Four Yale Department of Psychiatry faculty and affiliates collaborated with colleagues from University of Connecticut on a statewide study that investigated the impact of the COVID-19 pandemic on learning and well-being and recovery efforts in Connecticut’s schools.
The study report was recently released by the Center for Connecticut Education Research Collaboration (CCERC), formerly the Connecticut COVID-19 Education Research Collaborative. CCERC was initially formed to study the impact of the COVID-19 pandemic, and efforts to mitigate it, on educational outcomes across the state.
Faculty from Yale School of Medicine and UConn led the study. Representing the Yale Department of Psychiatry were Michael Strambler, PhD, Associate Professor of Psychiatry (Principal Investigator); Joy Kaufman, PhD, Professor of Psychiatry; Joanna Meyer, MAT, Assistant Director of Child Wellbeing and Education Research at The Consultation Center; and Amy Griffin, MA, Director of Health Evaluation Initiatives at The Consultation Center. Representing the University of Connecticut were Stephen Ross, Ph.D., Professor of Economics and Michael Young, Ph.D., Associate Professor of Educational Psychology.
The study had four main goals, including:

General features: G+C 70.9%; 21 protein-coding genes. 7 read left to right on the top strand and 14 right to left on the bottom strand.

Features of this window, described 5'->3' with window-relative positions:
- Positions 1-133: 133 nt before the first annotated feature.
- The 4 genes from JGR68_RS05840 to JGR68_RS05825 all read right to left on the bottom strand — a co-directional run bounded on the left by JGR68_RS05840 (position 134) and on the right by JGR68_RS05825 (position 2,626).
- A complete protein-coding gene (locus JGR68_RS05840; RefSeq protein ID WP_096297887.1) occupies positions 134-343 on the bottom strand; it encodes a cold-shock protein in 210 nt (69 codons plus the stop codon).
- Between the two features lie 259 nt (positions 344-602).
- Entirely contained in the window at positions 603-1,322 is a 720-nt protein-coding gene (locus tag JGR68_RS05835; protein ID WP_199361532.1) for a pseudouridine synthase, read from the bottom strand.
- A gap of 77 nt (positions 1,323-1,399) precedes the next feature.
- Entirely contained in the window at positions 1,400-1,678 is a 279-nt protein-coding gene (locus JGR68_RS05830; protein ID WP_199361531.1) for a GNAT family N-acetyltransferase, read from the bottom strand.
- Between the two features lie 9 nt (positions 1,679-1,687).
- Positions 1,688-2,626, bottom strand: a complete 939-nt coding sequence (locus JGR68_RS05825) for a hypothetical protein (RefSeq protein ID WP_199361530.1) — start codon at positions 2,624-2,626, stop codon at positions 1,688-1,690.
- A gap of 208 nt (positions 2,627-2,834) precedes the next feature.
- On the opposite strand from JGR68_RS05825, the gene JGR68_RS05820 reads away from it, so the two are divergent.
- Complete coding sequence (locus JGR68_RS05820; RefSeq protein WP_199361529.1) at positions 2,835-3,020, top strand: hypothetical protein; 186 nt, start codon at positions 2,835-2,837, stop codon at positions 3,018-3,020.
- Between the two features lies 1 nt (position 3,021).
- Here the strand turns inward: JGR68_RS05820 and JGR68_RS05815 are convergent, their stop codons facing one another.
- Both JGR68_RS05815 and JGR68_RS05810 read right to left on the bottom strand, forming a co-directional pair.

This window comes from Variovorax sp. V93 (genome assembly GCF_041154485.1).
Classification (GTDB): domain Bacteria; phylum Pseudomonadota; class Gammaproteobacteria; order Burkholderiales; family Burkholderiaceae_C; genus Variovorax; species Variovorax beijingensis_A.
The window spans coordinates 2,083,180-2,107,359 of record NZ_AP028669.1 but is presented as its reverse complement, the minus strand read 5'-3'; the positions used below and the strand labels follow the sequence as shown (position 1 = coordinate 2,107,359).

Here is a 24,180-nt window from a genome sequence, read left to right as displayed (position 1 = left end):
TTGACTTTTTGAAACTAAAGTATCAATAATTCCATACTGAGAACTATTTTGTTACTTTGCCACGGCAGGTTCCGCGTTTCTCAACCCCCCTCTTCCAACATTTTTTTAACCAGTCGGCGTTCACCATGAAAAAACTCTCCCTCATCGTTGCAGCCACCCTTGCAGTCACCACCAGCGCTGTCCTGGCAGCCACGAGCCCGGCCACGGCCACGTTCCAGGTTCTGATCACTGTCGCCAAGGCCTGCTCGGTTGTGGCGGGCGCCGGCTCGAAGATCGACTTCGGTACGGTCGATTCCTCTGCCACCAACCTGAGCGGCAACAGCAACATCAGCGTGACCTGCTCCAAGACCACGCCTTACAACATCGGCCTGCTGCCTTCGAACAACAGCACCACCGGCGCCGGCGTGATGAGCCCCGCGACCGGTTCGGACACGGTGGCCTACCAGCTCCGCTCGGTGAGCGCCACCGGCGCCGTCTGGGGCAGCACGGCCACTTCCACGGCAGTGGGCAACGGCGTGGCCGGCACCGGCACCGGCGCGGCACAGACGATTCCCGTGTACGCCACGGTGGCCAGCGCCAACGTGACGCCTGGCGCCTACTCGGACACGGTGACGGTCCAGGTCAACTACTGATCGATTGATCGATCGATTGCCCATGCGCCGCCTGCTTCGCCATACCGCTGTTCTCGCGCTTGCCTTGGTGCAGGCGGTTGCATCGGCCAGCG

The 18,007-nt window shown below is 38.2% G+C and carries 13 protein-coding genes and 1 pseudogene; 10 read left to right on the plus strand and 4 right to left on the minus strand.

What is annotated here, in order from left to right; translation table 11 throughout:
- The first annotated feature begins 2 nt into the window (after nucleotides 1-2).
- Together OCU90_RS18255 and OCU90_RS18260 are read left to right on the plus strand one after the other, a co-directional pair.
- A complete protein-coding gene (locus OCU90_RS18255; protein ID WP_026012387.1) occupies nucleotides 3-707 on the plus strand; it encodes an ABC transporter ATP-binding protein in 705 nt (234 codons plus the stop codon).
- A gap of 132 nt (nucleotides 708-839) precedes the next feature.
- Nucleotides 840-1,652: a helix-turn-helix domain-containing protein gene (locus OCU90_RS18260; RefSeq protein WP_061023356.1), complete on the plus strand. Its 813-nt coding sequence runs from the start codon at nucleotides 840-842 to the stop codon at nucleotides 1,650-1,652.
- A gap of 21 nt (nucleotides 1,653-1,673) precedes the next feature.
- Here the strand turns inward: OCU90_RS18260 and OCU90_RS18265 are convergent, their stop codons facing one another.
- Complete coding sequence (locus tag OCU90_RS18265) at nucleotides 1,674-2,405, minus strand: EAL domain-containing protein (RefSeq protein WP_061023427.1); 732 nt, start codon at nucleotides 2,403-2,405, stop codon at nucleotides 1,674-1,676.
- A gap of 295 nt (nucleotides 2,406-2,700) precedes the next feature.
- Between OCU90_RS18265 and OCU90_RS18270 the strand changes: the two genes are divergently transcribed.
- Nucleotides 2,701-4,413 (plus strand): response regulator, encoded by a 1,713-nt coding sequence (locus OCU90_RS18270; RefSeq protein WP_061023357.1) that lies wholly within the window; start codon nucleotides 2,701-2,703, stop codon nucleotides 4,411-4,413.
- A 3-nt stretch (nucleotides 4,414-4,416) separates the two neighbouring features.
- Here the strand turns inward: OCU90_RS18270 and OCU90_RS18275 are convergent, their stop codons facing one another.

- Document the implementation of remote learning models by local and regional boards of education during the first two school years impacted by the COVID-19 pandemic;
- Document how districts supported learning and student wellbeing;
- Document how districts supported teaching and teacher wellbeing;
- Examine links between learning conditions and student outcomes, including absenteeism and academic performance.
Among the findings:
- Most districts reported providing partially or fully synchronous remote instruction during spring 2020, with only slight variation across grade levels. In contrast, most teacher survey and focus group participants reported that they provided fully asynchronous instruction during this period.
- Districts reported that despite all efforts, in May 2020, approximately one-third of students were accessing remote learning less than half the time it was provided. Many teacher survey and focus group participants believed that student disengagement resulted from inadequate adult supervision and other family concerns.
- Depending on their grade level and district type, teacher survey respondents reported that in the spring of 2020, 29-55 percent of their students were progressing with grade level learning and 41-59 percent of their students were in touch with their teachers daily.
- Focus group and teacher survey participants reported that their well-being suffered from constant changes in class scheduling, pressing student and parent needs, shifting COVID guidelines, fear for their personal health, and absences due to teacher and student quarantines. They shared that these factors created a chaotic and stressful environment, yet they received inadequate support for their well-being from their school or district administrations.
- The pandemic was associated with reduced school enrollment in fall 2020, especially among the lower grades.